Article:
Plain and simple: there’s a lot that goes into a preventative maintenance program for hydraulic systems. While it’s a discipline that’s very basic and uncomplicated when you boil it down, there are many tests that need to be performed and plenty of steps where something can be done incorrectly, so it’s critical to the health of your machine that all are done regularly and properly. In order to do this, it’s important that both the system and hydraulic fluid are taken care of, as your fluid and systems are completely interdependent.
Internal clearance is critical to bearing performance for multiple reasons. The amount of clearance influences the load distribution in a bearing, which ultimately affects bearing life. It also influences bearing running noise and vibration. In addition, it can influence whether the rolling elements move in a rolling or sliding motion.
Manufacturers worldwide know that Lean maintenance practices cut costs and improve production by minimizing downtime. But the reality is that for many U.S. manufacturers, up to 90% of the maintenance they perform is conducted on a reactive rather than proactive basis. Some blame the age of their equipment, the absence of spare parts and the rapid pace of manufacturing.
Something that worked well for us is if you make a visual change in the project one thing is we talk about planning and scheduling in a reliability of projects. We talk about preventive maintenance and reliability projects. What could easily happen is that you start documenting inspection routes and somebody sits in a corner documenting inspection routes right? We tried to work on our planning and scheduling…it may not be very visual on the floor. So, sometimes it could be a good idea just to make sure it’s okay…let’s pick our top five or top 10 piece of equipment and let’s fix them up.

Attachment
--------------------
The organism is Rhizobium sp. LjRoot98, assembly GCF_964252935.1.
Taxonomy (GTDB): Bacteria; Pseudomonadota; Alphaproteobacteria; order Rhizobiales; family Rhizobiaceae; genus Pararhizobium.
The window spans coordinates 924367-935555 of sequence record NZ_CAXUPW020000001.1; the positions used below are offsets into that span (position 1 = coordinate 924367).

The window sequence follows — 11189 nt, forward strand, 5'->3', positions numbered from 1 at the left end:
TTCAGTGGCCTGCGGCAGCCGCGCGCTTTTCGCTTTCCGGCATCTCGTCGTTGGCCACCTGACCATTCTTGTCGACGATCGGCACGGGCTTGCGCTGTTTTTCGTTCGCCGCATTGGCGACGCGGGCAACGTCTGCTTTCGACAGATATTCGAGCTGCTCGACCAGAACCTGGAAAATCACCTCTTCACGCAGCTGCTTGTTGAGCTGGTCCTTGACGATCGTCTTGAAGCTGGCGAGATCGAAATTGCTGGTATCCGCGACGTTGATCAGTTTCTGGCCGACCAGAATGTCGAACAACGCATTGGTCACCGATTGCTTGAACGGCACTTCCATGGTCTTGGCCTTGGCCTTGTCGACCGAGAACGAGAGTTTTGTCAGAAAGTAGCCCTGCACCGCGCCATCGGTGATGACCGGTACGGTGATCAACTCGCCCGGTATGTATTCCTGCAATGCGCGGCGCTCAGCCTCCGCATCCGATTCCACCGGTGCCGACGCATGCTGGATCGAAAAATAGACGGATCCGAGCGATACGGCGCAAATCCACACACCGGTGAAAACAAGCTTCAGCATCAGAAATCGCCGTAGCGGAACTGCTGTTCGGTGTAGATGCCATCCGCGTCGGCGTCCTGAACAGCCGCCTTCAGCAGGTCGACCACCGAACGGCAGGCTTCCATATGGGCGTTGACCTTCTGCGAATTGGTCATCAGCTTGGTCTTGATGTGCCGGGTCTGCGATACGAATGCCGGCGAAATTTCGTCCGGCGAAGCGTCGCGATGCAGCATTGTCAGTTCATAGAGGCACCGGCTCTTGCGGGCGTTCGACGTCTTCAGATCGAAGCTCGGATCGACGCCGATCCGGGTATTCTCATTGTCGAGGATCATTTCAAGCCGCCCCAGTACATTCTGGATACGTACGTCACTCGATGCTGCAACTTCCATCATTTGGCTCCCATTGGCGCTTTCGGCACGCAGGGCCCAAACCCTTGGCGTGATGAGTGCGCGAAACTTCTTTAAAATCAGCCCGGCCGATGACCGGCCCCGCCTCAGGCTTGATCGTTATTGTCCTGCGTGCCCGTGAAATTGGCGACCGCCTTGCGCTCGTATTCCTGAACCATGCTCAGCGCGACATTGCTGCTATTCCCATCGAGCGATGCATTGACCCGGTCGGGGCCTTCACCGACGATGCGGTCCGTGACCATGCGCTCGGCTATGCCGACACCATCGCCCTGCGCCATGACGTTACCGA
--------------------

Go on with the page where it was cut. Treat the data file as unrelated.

Organizations that are predominantly reactive typically do not believe it is possible to perform work any other way. Overall, they are frustrated, which in turn impacts morale. Maybe it is a training issue or maybe it is a leadership issue. Either way, it is affecting worker productivity due to the majority of work being unplanned. Unscheduled work also affects job safety. When workers feel rushed, bad things happen. Lastly, those organizations with poor reliability typically waste 10 percent of their revenue.
Current reliability calculations are predisposed to a single failure mode or mechanism and assume a constant failure rate, while research being carried out by the Center for Risk and Reliability at the University of Maryland implies that reliability is a function of the level of damage a system can sustain, with the operational environment, operating conditions and operational envelope determining the rate of damage growth.
One common way of controlling the state-of-health of a piece of equipment is to monitor its vibration signature. High quality data is required, so using high-resolution analog-to-digital converters (ADCs) to acquire and digitize the analog vibration signal is a key enabler to the arena of predictive maintenance.
Drones and reality modeling can and should be part of every maintenance organization and every proactive maintenance workflow to dramatically enhance productivity and safety in infrastructure asset inspections.
Research into bearing failures1 shows that just over half of them are a result of contamination of the bearing oil. Clearly, it is essential to ensure that this is minimized and, if possible, eliminated to achieve the optimum bearing life necessary to improve equipment reliability.